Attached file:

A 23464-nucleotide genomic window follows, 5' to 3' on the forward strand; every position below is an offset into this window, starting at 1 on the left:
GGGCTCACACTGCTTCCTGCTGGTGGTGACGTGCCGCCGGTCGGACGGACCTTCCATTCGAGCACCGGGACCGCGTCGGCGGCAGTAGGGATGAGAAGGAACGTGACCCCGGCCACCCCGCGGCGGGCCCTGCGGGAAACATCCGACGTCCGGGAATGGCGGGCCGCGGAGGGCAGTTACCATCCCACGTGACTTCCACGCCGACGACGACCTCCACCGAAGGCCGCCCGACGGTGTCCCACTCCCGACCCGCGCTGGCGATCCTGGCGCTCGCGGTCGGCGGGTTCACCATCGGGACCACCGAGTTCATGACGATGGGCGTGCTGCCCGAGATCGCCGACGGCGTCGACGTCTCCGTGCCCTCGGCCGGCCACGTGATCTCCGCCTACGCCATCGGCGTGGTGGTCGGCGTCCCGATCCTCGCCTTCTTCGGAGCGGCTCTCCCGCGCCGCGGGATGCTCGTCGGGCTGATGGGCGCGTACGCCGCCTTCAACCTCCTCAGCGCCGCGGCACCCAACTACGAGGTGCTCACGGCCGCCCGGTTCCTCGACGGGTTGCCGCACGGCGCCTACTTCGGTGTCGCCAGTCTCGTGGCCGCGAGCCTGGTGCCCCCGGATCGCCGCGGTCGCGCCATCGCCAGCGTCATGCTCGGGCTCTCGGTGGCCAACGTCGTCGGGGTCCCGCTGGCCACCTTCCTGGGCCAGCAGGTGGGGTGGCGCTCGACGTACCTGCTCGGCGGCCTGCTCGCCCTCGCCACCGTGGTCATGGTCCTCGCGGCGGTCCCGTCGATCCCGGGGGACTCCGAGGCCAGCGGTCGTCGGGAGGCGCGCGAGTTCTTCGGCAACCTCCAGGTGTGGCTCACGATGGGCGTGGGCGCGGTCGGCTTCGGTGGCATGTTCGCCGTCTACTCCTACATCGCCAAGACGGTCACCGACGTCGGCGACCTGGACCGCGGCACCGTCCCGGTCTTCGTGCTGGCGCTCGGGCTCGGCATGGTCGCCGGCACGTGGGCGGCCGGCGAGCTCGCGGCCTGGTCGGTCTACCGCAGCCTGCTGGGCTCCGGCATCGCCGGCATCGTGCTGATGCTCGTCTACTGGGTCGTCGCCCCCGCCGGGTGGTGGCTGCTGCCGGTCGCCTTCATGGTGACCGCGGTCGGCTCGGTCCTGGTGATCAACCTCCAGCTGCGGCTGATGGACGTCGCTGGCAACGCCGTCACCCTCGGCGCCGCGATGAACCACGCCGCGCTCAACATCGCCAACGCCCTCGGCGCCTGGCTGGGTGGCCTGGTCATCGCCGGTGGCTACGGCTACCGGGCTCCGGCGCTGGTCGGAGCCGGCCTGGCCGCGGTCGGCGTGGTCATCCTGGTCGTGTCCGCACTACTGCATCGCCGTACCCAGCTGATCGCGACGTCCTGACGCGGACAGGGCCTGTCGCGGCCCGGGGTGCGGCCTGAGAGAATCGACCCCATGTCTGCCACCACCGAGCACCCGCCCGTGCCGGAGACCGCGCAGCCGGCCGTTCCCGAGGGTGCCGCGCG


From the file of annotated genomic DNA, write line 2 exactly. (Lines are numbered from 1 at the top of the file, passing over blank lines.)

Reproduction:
GGGCTCACACTGCTTCCTGCTGGTGGTGACGTGCCGCCGGTCGGACGGACCTTCCATTCGAGCACCGGGACCGCGTCGGCGGCAGTAGGGATGAGAAGGAACGTGACCCCGGCCACCCCGCGGCGGGCCCTGCGGGAAACATCCGACGTCCGGGAATGGCGGGCCGCGGAGGGCAGTTACCATCCCACGTGACTTCCACGCCGACGACGACCTCCACCGAAGGCCGCCCGACGGTGTCCCACTCCCGACCCGCGCTGGCGATCCTGGCGCTCGCGGTCGGCGGGTTCACCATCGGGACCACCGAGTTCATGACGATGGGCGTGCTGCCCGAGATCGCCGACGGCGTCGACGTCTCCGTGCCCTCGGCCGGCCACGTGATCTCCGCCTACGCCATCGGCGTGGTGGTCGGCGTCCCGATCCTCGCCTTCTTCGGAGCGGCTCTCCCGCGCCGCGGGATGCTCGTCGGGCTGATGGGCGCGTACGCCGCCTTCAACCTCCTCAGCGCCGCGGCACCCAACTACGAGGTGCTCACGGCCGCCCGGTTCCTCGACGGGTTGCCGCACGGCGCCTACTTCGGTGTCGCCAGTCTCGTGGCCGCGAGCCTGGTGCCCCCGGATCGCCGCGGTCGCGCCATCGCCAGCGTCATGCTCGGGCTCTCGGTGGCCAACGTCGTCGGGGTCCCGCTGGCCACCTTCCTGGGCCAGCAGGTGGGGTGGCGCTCGACGTACCTGCTCGGCGGCCTGCTCGCCCTCGCCACCGTGGTCATGGTCCTCGCGGCGGTCCCGTCGATCCCGGGGGACTCCGAGGCCAGCGGTCGTCGGGAGGCGCGCGAGTTCTTCGGCAACCTCCAGGTGTGGCTCACGATGGGCGTGGGCGCGGTCGGCTTCGGTGGCATGTTCGCCGTCTACTCCTACATCGCCAAGACGGTCACCGACGTCGGCGACCTGGACCGCGGCACCGTCCCGGTCTTCGTGCTGGCGCTCGGGCTCGGCATGGTCGCCGGCACGTGGGCGGCCGGCGAGCTCGCGGCCTGGTCGGTCTACCGCAGCCTGCTGGGCTCCGGCATCGCCGGCATCGTGCTGATGCTCGTCTACTGGGTCGTCGCCCCCGCCGGGTGGTGGCTGCTGCCGGTCGCCTTCATGGTGACCGCGGTCGGCTCGGTCCTGGTGATCAACCTCCAGCTGCGGCTGATGGACGTCGCTGGCAACGCCGTCACCCTCGGCGCCGCGATGAACCACGCCGCGCTCAACATCGCCAACGCCCTCGGCGCCTGGCTGGGTGGCCTGGTCATCGCCGGTGGCTACGGCTACCGGGCTCCGGCGCTGGTCGGAGCCGGCCTGGCCGCGGTCGGCGTGGTCATCCTGGTCGTGTCCGCACTACTGCATCGCCGTACCCAGCTGATCGCGACGTCCTGACGCGGACAGGGCCTGTCGCGGCCCGGGGTGCGGCCTGAGAGAATCGACCCCATGTCTGCCACCACCGAGCACCCGCCCGTGCCGGAGACCGCGCAGCCGGCCGTTCCCGAGGGTGCCGCGCG